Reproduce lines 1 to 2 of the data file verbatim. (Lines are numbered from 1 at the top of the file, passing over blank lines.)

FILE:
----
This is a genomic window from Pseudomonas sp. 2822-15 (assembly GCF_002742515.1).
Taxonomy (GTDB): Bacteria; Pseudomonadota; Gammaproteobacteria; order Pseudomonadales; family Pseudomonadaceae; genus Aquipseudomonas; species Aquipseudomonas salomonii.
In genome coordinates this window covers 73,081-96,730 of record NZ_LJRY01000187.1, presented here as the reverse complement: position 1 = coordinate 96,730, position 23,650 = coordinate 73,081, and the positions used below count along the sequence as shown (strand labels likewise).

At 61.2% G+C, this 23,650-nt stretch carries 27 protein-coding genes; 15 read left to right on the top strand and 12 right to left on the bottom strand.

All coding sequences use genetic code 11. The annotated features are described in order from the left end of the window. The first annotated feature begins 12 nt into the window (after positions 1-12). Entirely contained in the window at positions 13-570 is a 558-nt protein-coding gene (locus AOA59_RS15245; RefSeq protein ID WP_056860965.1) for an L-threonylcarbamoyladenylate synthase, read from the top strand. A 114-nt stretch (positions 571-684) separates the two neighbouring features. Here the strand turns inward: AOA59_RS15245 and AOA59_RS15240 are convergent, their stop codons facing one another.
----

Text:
This is a genomic window from Pseudomonas sp. 2822-15 (assembly GCF_002742515.1).
Taxonomy (GTDB): Bacteria; Pseudomonadota; Gammaproteobacteria; order Pseudomonadales; family Pseudomonadaceae; genus Aquipseudomonas; species Aquipseudomonas salomonii.